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Tuesday, 8 February, 2000, 01:52 GMT
Call to end schizophrenia drug side-effects

Newer drugs would in most cases reduce side effects


A group of leading European psychiatrists has joined the call for the wider use of newer treatments for schizophrenia - because they have fewer side-effects.

A meeting of the European First Episode Schizophrenia Network in Davos, Switzerland, heard that an estimated 170,000 young people are diagnosed with the condition throughout Europe every year.

Psychiatrists in Davos said that the use of older anti-psychotic drugs is often detrimental to the treatment of young people with schizophrenia because of their pronounced side-effects.

Professor Shon Lewis, of Manchester's Withington Hospital, told the meeting that the side-effects increased the stress of young people newly diagnosed with the disorder.

'Devastating effects'

And she said the negative effects of many of the drug therapies still in use meant that many people with the illness chose to stop taking their medication.

She said: "These side-effects can have an enormous impact on our patients.

"People experiencing their first episode of schizophrenia and coping with the devastating effects of the illness can find the side-effects of treatment a terrible burden to bear.

"These very visible movement disorders are distressing to patients and their families and inevitably draw attention to the patient at a time when they are at their most vulnerable."

The side-effects of older drugs can include extrapyramidal symptoms (EPS) - a violent tremour, similar to that experienced by Parkinsons disease sufferers - and sexual dysfunction.


Campaigners say cost is the only reason mentally ill people don't get the best drugs
Prof Lewis added: "Experiencing EPS, or indeed other side-effects typically associated with conventional anti-psychotics such as prolactin elevation leading to sexual dysfunctioning, can put patients off taking the treatment, putting them at risk of relapse.

"Anti-psychotic treatments now available, which are often better tolerated by patients.

"If a patient's first experience of anti-psychotic treatment is negative, they may well decide to stop treatment. One then runs the danger of it quickly developing into a long-term pattern of persistent non-compliance, making it extremely difficult to successfully treat their illness."

The use of newer drugs in the treatment of schizophrenia has been a matter of controversy for some time.

Mental health campaigners say that newer drugs are not used because they are more expensive.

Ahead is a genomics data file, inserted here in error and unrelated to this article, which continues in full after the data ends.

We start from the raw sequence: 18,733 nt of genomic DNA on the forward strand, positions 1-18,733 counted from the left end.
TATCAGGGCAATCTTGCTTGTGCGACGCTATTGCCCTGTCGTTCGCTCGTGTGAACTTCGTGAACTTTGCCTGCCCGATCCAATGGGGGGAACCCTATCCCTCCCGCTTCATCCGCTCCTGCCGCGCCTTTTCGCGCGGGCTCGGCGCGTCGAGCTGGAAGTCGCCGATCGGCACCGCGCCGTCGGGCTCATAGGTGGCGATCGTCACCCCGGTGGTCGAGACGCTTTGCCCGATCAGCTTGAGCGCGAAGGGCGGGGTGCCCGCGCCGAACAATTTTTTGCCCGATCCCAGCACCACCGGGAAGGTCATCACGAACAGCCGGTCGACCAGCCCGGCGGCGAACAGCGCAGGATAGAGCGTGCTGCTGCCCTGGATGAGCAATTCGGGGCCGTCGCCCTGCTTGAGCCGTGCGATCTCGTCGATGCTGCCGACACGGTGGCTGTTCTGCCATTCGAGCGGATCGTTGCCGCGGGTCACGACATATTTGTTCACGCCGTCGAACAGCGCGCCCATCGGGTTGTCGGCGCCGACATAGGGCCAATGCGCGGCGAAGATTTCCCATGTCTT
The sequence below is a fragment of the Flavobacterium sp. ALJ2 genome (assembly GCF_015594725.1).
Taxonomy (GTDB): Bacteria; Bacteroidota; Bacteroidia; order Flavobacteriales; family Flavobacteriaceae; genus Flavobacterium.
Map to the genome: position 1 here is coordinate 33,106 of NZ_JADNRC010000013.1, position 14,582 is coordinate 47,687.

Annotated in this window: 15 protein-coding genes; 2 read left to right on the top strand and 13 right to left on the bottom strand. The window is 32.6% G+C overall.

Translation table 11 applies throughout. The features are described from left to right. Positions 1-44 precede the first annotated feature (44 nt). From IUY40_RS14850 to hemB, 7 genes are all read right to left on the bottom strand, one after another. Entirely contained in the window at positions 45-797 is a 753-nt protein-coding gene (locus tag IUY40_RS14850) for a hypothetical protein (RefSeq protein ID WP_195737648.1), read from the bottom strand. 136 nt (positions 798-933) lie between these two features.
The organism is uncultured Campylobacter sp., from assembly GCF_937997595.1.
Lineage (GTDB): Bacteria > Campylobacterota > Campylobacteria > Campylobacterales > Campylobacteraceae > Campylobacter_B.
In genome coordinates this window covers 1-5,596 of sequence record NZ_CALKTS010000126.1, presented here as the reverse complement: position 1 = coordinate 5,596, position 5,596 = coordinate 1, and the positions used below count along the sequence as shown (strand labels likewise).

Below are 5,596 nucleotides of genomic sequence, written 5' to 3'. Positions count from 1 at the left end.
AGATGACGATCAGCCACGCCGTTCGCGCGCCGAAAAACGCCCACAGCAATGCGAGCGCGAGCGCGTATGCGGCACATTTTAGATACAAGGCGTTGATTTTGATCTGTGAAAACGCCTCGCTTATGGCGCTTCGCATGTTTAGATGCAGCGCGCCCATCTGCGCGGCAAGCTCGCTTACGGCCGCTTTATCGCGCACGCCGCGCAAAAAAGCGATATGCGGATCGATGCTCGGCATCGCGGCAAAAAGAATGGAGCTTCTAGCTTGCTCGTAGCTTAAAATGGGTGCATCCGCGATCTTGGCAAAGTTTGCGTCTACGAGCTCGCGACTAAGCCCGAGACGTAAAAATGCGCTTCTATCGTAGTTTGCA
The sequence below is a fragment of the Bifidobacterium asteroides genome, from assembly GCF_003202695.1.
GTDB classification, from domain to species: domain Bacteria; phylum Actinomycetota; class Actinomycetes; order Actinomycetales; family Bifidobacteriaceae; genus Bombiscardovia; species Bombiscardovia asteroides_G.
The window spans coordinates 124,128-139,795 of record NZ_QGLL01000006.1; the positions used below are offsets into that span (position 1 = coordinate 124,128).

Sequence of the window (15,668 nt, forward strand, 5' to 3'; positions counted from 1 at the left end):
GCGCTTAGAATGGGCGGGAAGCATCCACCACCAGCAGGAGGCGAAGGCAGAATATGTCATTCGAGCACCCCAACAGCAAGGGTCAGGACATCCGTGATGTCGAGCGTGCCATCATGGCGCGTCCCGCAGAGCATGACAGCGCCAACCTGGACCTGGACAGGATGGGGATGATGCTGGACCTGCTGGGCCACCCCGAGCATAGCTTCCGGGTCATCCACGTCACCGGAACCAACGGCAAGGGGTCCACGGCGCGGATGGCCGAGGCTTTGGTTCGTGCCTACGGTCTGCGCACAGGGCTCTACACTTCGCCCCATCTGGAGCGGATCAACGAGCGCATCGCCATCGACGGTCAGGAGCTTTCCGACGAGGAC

New drugs known as atypical anti-psychotics are known to greatly reduce side effects such as shaking. The drug Seroquel, for example, has shown to give no more EPS side-effects than a controlling placebo.

Community care

Gary Hogman, of the National Schizophrenia Fellowship - which has been campaigning for the wider use of newer drugs - said that the changes in the treatment of psychiatric patients over the past two decades have made it imperative that side-effects of medication were minimized.

He said: "Since treatment has moved from a hospital-based to a community-based environment, people spend a lot more time in the community, with their families, friends and colleagues than they would have done 20 years ago.

"When care was hospital-based, the side-effects of a drug would not have been seen by the community at large.

"Now, however, the side-effects of some drug therapies will mark a person out in his or her community. And the sum total of the side-effects can be so bad that a sufferer will decide not to continue with treatment, or to go back to the doctor who prescribed it."

Mr Hogman said that it was perfectly possible, however, for a person with schizophrenia, who had the right treatment, to lead a "normal" life.

He said: "We are in contact with plenty of people who have schizophrenia, but have families and jobs.

"But mental illness is stigmatised and is not high on the political agenda for the right reasons."

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See also:
04 Jan 00 |  Health
Tailor-made schizophrenia drugs on the way
15 Nov 99 |  Health
Mentally ill could face compulsory treatment
13 Oct 99 |  Health
Warning over 'rationed' mental health drugs
13 Oct 99 |  Medical notes
Schizophrenia: The facts

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